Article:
Silence In And Out Of Court

The verbal and legal battles that threatened to flare up again when German promoter Marek Lieberberg was granted a temporary injunction preventing DEAG chief Peter Schwenkow from saying certain things about his festival have cooled again, as both side appear to have reached an at least temporary truce. 

At the beginning of the month, Lieberberg went to the Regional Court of Cologne and stopped Schwenkow from suggesting that his newly sited Rock Am Ring festival still needed to get the requisite licenses and permits from the local authority in Mendig.

Lieberberg’s latest legal action appeared to be a response to an interview that Schwenkow gave to major regional paper Rhein-Zeitung in the middle of September.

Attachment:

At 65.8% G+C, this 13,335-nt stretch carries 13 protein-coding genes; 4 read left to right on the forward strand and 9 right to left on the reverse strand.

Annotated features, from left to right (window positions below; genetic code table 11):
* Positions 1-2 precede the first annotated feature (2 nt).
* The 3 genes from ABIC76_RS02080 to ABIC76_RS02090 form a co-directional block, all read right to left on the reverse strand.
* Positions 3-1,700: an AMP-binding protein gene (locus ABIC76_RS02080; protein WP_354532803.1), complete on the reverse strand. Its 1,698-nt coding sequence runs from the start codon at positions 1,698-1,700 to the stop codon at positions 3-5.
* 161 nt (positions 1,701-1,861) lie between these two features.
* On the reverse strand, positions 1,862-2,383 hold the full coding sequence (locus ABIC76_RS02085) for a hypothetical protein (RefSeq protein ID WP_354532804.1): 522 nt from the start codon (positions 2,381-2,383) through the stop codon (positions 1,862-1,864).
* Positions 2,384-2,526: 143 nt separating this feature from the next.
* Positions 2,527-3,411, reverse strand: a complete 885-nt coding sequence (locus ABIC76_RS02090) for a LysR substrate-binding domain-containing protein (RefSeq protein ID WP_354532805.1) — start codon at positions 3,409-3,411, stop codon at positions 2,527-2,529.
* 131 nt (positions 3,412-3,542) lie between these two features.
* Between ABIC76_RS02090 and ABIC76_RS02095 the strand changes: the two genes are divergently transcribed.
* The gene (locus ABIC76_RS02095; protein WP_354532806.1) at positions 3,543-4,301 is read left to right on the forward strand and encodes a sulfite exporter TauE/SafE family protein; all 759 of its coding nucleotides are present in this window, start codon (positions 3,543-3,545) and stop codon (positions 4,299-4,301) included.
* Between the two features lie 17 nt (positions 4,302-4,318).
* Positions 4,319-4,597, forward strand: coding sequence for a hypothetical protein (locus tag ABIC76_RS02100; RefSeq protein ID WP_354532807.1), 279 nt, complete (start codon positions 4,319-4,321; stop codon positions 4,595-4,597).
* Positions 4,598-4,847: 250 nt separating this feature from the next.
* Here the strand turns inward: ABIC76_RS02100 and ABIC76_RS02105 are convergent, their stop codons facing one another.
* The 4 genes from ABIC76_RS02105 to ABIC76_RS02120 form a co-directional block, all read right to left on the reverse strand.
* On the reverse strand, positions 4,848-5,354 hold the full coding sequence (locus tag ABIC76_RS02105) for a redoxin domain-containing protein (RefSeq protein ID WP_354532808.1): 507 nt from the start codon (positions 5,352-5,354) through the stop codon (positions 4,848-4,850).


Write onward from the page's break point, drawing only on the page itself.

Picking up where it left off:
DEAG, which has taken over Rock Am Ring’s old site on the Nürburgring motor racing track with its new Green Hell festival, at first said it would appeal the injunction but it now seems that wasn’t necessary.

“We’ve negotiated a little peace and settled our little differences,” Schwenkow told Pollstar, without elaborating.

He said the battle between Rock Am Ring and Green Hell was “a huge competition” between his and Lieberberg’s companies, but both have agreed to stop publicly commenting on it. Lieberberg wasn’t available for comment at press time.

The festivals, which are about 30 miles apart, were to take place over the same June 5-7 weekend, but Green Hell has since moved to May 29-31 because of the expected traffic problems 170,000 traveling fans would cause.